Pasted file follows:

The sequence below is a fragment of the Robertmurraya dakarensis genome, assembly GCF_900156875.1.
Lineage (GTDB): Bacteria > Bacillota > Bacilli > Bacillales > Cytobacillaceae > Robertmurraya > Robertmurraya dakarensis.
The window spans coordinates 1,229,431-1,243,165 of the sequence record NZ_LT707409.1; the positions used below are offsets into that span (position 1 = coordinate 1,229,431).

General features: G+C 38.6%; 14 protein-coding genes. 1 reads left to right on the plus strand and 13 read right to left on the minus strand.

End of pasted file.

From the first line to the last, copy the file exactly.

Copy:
The sequence below is a fragment of the Robertmurraya dakarensis genome, assembly GCF_900156875.1.
Lineage (GTDB): Bacteria > Bacillota > Bacilli > Bacillales > Cytobacillaceae > Robertmurraya > Robertmurraya dakarensis.
The window spans coordinates 1,229,431-1,243,165 of the sequence record NZ_LT707409.1; the positions used below are offsets into that span (position 1 = coordinate 1,229,431).

General features: G+C 38.6%; 14 protein-coding genes. 1 reads left to right on the plus strand and 13 read right to left on the minus strand.